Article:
Fulton Market's first dedicated life sciences building reached a key construction milestone as crews poured the 16th and final floor of the $220 million project at 400 N. Aberdeen Street.

Dubbed Fulton Labs, the roughly 423,000-square-foot structure from Dallas-based developer Trammell Crow Company and ESG Architects features 12 floors of lab space above retail and parking for 170 vehicles.

A rendering of Fulton Labs, which is under construction at 400 N. Aberdeen Street.Trammell Crow Company/ESG Architects

Power Construction broke ground on Fulton Labs last July and is on track to complete the facility in the first quarter of 2022. Biotechnology incubator Portal Innovations has signed on as the project's first tenant and will occupy an entire floor.

In addition to housing state-of-the-art laboratories, the building will incorporate some cutting-edge technology of its own such as smart windows that automatically tint to minimize heat and glare. Tenant amenities include a fitness center, multiple outdoorr terraces, and a rooftop lounge. 

The project will provide streetscape improvements such as wider sidewalks and $250,000 for improvements to the nearby Metra crossing. The developer also committed $300,000 for a new traffic signal at the intersection of Grand Avenue and May Street, according to Block Club Chicago.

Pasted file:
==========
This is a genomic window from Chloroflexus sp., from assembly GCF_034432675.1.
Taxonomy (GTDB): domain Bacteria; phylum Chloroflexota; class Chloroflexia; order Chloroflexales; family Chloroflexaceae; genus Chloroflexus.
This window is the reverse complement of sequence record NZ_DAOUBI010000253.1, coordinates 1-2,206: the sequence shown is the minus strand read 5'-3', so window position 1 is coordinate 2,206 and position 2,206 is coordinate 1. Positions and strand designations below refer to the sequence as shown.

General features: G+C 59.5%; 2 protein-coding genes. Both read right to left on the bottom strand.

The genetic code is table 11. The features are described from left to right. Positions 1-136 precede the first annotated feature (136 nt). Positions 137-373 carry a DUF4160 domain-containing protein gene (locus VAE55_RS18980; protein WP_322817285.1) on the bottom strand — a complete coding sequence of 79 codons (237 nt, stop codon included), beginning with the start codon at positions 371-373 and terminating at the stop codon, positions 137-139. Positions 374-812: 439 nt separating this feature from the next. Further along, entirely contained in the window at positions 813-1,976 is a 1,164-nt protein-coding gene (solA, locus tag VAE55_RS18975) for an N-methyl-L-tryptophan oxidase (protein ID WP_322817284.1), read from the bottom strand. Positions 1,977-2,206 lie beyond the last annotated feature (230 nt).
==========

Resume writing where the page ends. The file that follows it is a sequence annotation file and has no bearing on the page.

"After the past few years of working toward making this hub of life science innovation in Chicago possible, it is rewarding to see it all begin to come together," said Trammell Crow's Morgan Blaska in a recent news release. 

The building features multiple tenant balconies on its east and west sides. Jay Koziarz/Urbanize Chicago

Fulton Labs aims to meet the rising demand for Class A lab space in Chicago—an area which has suffered from "chronic shortages of such space for decades," according to a statement from its developers.

Life sciences buildings are key components in the upcoming first phases of the Lincoln Yards megaproject along the north branch of the Chicago River as well as the planned redevelopment of Bronzeville's sprawling former Michael Rees Hospital site.